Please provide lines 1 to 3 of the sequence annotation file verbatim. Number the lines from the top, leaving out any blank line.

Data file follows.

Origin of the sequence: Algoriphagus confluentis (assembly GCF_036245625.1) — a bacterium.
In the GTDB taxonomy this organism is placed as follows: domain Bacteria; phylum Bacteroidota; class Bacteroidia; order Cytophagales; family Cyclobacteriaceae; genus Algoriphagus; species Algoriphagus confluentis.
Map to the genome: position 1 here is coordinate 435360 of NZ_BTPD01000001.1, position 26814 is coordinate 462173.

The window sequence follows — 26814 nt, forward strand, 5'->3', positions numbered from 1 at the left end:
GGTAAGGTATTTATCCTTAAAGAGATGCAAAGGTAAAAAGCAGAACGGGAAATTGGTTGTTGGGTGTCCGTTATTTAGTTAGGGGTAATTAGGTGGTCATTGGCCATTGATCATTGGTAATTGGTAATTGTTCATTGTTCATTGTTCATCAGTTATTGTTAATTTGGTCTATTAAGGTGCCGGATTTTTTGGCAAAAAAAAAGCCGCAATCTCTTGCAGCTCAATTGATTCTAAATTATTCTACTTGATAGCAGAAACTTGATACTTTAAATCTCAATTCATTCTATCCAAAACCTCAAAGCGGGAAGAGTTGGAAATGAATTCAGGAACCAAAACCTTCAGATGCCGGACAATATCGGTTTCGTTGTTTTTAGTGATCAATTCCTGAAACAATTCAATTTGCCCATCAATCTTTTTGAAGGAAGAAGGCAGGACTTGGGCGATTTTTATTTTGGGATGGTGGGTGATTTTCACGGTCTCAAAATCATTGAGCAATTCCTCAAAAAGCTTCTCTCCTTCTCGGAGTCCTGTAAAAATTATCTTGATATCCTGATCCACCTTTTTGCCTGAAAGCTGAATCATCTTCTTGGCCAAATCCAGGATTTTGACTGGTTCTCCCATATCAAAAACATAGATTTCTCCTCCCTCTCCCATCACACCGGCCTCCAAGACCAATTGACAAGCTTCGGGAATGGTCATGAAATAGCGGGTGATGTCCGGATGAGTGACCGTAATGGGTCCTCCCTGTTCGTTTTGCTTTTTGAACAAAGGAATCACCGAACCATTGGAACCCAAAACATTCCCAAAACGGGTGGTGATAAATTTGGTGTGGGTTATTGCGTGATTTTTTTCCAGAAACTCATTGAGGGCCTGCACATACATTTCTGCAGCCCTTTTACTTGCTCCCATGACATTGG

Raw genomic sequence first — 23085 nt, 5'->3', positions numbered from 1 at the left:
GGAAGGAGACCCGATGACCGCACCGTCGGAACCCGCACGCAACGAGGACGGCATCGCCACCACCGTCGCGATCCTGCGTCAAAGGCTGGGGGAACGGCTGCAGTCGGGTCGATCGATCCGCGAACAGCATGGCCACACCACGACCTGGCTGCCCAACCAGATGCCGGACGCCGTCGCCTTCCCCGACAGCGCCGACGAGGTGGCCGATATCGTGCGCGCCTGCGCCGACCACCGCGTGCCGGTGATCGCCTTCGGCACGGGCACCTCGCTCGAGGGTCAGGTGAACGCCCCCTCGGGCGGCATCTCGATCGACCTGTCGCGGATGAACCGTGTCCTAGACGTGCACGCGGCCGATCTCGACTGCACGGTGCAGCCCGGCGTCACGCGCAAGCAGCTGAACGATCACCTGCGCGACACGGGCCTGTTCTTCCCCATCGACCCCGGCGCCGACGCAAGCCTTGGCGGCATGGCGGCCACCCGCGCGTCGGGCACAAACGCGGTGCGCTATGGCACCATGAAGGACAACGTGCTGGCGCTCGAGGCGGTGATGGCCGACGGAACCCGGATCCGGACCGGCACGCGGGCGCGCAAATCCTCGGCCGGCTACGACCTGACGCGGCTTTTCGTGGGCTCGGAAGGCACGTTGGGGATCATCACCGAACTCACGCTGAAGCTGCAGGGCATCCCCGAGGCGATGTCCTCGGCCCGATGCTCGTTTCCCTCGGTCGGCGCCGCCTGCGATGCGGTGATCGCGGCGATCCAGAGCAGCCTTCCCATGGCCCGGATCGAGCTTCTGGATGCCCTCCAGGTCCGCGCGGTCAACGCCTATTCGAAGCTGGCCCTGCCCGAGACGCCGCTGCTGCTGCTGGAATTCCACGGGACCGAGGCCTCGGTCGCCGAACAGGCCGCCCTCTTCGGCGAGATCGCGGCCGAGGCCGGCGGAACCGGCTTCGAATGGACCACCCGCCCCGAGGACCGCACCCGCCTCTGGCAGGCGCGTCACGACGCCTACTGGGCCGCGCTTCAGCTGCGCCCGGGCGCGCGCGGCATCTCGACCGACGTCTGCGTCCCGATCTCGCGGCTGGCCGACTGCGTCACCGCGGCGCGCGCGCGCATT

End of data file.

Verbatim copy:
Origin of the sequence: Algoriphagus confluentis (assembly GCF_036245625.1) — a bacterium.
In the GTDB taxonomy this organism is placed as follows: domain Bacteria; phylum Bacteroidota; class Bacteroidia; order Cytophagales; family Cyclobacteriaceae; genus Algoriphagus; species Algoriphagus confluentis.
Map to the genome: position 1 here is coordinate 435360 of NZ_BTPD01000001.1, position 26814 is coordinate 462173.